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    The influence of parental education, choice of child dentifrice, and its impact on their children's dental caries experience remain unclear. To investigate (a) dentifrice types used by Australian pre-school children, (b) demographic factors that influence parents' dentifrice choice, and (c) whether dentifrice type is related to pre-schooler's caries experience. 155 parent-child dyads were recruited from five random metropolitan childcare centres. Parents completed a questionnaire recording relevant demographics and child dietary preferences, oral hygiene practice, and dental visits. One calibrated operator performed a clinical examination of their pre-schooler for evidence of carious lesions. Data were analysed, and comparisons between variables made using chi-square tests and regression models. 50% of pre-schoolers used <1000 ppm fluoride dentifrice and 29% used non-fluoridated dentifrice. Higher parental education level was associated with the use of non-fluoridated dentifrice (P = .02, χ2  = 0.034). Children with higher brushing frequency were more likely to use fluoridated dentifrice (P = .03, χ2  < 0.001). The proportion of Australian pre-schoolers using non-fluoridated dentifrice was higher than in other world regions. Higher parental education level was strongly associated with choosing non-fluoridated toothpaste, which warrants further qualitative analysis to assess determinants for parents' choice of child dentifrice. © 2020 BSPD, IAPD and John Wiley & Sons A/S. Published by John Wiley & Sons Ltd.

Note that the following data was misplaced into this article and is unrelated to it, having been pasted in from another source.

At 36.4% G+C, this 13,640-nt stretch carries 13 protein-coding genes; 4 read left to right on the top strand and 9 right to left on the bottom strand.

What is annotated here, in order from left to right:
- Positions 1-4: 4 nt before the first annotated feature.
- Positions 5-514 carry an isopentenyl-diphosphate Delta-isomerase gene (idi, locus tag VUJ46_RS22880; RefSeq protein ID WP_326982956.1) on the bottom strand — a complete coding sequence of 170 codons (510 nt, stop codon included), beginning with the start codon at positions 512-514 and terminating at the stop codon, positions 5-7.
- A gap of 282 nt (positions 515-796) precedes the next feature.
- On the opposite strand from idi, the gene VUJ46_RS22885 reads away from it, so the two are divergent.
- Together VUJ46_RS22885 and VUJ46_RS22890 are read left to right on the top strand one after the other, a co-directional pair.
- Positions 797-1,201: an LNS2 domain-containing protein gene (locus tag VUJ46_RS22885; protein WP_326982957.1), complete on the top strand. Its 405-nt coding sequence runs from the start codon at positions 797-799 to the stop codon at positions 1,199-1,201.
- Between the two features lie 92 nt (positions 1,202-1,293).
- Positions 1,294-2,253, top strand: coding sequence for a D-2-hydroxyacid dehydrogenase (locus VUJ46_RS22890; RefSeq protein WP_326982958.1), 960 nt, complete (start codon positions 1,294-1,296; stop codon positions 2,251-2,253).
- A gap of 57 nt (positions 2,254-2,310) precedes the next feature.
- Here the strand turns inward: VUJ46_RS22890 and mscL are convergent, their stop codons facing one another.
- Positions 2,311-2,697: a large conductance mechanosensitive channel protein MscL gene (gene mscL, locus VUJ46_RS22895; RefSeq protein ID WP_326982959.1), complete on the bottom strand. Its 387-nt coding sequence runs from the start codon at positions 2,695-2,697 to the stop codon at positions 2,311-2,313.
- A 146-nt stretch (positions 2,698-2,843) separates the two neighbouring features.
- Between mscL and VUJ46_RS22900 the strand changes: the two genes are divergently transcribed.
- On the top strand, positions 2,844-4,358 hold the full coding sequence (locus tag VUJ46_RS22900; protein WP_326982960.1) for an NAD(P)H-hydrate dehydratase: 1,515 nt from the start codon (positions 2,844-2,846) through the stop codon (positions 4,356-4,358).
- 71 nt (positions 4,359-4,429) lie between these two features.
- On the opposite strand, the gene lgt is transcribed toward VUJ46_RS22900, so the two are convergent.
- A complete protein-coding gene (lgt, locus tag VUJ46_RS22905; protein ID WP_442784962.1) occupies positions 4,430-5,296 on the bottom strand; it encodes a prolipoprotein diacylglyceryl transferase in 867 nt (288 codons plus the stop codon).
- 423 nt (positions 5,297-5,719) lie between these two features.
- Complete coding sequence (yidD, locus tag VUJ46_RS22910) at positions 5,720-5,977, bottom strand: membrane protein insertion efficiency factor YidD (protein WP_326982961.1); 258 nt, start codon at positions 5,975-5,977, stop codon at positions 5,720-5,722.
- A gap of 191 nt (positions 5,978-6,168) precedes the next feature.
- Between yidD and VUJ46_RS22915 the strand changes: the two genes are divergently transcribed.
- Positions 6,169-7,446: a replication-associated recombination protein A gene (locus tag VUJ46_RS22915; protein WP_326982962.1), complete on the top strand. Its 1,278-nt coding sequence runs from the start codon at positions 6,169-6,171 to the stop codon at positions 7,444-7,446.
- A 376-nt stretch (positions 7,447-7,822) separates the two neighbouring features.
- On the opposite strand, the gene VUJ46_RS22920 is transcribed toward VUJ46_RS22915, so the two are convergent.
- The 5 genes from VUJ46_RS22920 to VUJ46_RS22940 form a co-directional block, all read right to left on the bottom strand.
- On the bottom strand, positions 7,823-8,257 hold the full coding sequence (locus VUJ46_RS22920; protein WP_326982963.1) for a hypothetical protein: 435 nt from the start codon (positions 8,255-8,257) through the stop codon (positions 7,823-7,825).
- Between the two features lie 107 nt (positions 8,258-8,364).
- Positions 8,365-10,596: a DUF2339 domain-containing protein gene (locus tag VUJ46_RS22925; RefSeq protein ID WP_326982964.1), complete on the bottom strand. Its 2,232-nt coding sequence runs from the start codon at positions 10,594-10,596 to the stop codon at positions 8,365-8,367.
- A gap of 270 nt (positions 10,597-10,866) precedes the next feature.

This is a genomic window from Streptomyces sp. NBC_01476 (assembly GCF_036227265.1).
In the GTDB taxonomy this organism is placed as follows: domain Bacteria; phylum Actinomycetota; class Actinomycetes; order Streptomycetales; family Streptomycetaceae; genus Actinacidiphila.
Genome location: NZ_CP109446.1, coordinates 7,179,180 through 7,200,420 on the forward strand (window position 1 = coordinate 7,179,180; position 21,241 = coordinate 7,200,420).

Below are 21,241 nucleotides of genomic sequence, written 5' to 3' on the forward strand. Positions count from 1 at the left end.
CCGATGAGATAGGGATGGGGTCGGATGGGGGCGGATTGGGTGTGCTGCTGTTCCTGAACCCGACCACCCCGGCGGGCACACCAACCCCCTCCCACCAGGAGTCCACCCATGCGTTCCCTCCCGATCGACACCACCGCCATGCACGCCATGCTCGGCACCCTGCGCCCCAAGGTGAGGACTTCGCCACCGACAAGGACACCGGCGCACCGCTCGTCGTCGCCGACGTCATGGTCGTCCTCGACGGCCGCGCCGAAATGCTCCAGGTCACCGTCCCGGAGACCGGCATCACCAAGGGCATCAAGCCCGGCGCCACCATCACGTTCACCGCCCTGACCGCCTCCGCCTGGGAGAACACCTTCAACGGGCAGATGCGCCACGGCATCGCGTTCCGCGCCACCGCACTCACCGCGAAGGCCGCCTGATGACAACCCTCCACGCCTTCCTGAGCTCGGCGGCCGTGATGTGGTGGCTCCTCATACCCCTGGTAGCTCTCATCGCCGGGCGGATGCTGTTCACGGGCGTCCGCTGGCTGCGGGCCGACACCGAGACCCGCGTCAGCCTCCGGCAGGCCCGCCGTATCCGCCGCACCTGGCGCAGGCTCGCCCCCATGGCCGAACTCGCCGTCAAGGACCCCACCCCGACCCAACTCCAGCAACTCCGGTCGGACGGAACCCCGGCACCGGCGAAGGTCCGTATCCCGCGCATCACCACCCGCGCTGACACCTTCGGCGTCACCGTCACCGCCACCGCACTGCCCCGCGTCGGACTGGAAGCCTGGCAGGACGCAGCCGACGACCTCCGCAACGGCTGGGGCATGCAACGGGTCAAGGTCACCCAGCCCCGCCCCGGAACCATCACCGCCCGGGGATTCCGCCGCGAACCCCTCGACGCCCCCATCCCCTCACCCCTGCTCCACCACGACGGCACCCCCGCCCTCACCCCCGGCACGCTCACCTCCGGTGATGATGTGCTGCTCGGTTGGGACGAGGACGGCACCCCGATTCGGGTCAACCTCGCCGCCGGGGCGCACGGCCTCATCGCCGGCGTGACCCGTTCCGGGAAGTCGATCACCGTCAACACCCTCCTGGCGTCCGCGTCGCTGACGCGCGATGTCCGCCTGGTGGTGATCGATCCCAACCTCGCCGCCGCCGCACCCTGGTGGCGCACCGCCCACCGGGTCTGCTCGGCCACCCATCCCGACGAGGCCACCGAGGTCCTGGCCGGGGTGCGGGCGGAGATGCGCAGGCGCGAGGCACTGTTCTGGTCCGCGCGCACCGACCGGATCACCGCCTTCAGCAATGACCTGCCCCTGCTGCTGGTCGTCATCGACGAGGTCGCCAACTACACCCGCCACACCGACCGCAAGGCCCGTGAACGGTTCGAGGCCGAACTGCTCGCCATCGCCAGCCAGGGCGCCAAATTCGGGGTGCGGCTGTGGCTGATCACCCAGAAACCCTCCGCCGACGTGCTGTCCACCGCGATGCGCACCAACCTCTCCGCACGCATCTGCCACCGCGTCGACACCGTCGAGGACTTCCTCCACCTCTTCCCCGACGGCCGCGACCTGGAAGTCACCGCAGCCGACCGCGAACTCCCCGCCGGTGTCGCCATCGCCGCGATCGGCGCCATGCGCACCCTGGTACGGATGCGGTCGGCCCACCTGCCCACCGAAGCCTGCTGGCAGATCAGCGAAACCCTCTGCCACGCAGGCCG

Anna Buckeridge, Nigel King, Robert Anthonappa. Relationships between parental education, choice of child dentifrice, and their children's caries experience. International journal of paediatric dentistry. 2021 Jan;31(1):115-121

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    PMID: 32815573

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